AEO – Authorised economic operator

An AEO is a business whose customs clearance and logistics operations have been granted a security certificate by Customs and is therefore entitled to benefits across the EU.

You can check the Commissions system for information on AEOs in Finland and the whole of EU. The AEO authorisation of a company branch is published under the country that granted the authorisation. Move to the page Authorised Economic Operator.

AEO in a nutshell

  • AEO is a global business security programme for Customs authorities in different countries.
  • Applying for AEO status is optional.
  • There are three kinds of AEO authorisations: 1) AEOC, Customs simplifications 2) AEOS, Security and Safety and 3) A combination of the two.
  • The AEO authorisation is not a prerequisite for using simplified procedures in imports, exports or transits.
  • The realisation of AEO benefits is also affected by the mutual recognition of the AEO status between the EU and third countries.
  • A company applying for AEO status must meet the authorisation requirements and the assessment criteria.
  • Fulfilling the strict security standards can become a significant financial investment for the applicant.
  • The AEO status is specific for each legal entity (= business ID). A group of companies cannot apply for AEO status with one application.
  • Customs provides consultation free of charge to customers who want to become AEOs.
  • If any information given during the application process changes after receiving the authorisation, notify Customs with the form for Changes in information (in Finnish).

Points to consider

AEO status is granted to a company

  • established within the Union (exceptions for airlines and shipping companies) and
  • which operation the customs legislation concerns; the company e.g. handles goods, goods data or documents under customs supervision.

The aim of the AEO programme is to get as many parts of the international supply chain as possible to apply for the AEO status. Typical operators with the AEO status within the EU are manufacturers, exporters, freight forwarders, warehouse keepers, customs agents, transport operators and importers.

Customs has prepared a short questionnaire for companies thinking about applying for the AEO status. The questions are a simplified version of the AEO self-assessment questionnaire that a company must complete when it is applying for the AEO status. When Customs assesses an AEO application, it considers the size of the company and the role of the supply chain as well as the scope and type of the business. The more the company meets the conditions given in the questionnaire, the better equipped it is for the AEO status.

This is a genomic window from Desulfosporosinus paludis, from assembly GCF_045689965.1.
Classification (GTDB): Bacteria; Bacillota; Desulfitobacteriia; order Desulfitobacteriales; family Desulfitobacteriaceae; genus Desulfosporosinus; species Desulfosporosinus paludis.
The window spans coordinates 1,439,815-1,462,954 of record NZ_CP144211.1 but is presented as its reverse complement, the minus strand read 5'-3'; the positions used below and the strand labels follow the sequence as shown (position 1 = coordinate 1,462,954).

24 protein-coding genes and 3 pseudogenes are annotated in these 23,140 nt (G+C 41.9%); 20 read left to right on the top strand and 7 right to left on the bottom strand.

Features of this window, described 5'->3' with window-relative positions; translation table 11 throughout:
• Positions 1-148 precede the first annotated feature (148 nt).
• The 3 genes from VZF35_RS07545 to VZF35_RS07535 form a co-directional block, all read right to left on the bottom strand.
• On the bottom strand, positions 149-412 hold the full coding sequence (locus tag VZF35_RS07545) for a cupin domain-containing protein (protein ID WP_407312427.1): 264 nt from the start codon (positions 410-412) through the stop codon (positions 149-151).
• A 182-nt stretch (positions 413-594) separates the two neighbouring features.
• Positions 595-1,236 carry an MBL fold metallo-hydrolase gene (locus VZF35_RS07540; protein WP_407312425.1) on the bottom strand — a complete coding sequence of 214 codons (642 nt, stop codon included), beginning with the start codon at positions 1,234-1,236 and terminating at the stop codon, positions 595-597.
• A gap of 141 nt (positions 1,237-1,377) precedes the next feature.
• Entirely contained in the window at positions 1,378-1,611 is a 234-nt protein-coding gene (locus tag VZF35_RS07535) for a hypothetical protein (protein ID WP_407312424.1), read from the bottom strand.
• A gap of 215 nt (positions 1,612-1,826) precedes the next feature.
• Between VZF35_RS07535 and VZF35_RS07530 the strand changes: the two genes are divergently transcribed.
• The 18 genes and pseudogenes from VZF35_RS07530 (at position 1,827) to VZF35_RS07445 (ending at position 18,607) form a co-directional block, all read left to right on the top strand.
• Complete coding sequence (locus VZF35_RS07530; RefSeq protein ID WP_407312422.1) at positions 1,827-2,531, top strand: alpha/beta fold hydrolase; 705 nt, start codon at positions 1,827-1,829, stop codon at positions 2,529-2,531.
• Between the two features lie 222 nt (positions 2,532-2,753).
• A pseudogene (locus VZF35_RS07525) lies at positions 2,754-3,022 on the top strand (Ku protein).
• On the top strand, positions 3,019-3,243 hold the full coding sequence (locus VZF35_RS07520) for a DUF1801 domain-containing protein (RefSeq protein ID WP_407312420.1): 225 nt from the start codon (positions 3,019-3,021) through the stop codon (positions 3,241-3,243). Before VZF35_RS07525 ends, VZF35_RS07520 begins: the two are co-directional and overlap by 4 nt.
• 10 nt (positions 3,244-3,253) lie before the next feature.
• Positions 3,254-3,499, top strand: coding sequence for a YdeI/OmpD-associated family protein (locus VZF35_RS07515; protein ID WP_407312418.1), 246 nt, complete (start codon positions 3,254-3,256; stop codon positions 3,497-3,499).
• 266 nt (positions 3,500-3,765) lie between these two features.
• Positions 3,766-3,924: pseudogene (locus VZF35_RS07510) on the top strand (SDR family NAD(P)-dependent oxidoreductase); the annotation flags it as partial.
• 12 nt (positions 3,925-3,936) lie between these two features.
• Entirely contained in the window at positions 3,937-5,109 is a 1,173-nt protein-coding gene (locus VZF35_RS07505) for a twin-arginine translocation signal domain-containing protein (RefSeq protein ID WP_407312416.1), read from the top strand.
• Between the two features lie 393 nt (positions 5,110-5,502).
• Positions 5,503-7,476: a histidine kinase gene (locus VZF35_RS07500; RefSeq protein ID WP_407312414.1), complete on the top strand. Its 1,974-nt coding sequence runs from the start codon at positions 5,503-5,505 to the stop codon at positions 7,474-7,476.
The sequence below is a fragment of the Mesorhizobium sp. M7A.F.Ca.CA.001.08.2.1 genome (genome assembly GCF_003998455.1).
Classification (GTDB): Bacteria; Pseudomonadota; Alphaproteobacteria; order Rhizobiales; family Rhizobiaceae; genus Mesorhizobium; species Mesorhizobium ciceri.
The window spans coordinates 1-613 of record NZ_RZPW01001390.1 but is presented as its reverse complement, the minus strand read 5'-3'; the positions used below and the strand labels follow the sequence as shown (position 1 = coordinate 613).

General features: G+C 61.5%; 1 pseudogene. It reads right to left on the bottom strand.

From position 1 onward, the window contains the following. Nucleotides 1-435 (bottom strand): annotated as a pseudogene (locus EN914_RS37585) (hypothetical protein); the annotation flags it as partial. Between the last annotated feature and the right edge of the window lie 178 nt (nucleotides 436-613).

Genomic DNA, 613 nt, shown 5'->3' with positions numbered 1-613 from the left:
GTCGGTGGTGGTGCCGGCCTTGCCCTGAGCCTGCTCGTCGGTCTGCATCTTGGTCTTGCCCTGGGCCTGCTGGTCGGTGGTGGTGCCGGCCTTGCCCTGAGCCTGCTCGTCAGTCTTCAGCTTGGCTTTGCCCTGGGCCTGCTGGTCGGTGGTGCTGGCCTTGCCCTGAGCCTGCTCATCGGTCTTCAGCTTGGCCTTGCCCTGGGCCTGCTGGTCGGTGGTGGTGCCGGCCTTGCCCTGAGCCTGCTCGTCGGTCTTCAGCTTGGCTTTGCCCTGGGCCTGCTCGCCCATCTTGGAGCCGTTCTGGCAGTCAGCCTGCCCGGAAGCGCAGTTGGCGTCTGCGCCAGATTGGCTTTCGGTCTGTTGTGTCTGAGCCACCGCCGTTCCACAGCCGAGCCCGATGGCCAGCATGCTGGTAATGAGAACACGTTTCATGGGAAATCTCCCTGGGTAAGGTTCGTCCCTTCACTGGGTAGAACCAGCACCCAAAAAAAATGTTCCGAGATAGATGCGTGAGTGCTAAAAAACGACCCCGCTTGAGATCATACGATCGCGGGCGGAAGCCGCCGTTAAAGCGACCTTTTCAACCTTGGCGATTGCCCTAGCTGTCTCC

The AEO system of the Commission has up-to-date information on AEO operators in Finland and within the EU.

The AEO benefits are

  • a reduction/ waiver of comprehensive guarantee (AEOC operator)
  • an expedited granting of some of the authorisations by Customs in all EU countries
  • facilitations with regard to customs controls in the whole EU territory
  • the Customs security evaluators expertise during the process
  • the improvement of supply chain security
  • the reputation as a reliable trader
  • global benefits in the future, when the goals of the EU regarding mutual recognition are realised on a wider front.

The AEO authorisation is not a prerequisite for trade across EU's external borders, but it will expedite the flow of goods as the project proceeds and the WCO members start up their AEO programmes, and the mutual recognition of the AEO status is agreed upon between the EU and third countries.

The greatest advantages of the AEOS authorisation are the MRAs between the EU and third countries. MRA means that the AEO operator’s status is mutually recognised in third countries that have entered an agreement with the EU. With the MRA, the AEO operator receives a lower risk rating in the contracting country, the goods move more easily and there are less Customs controls.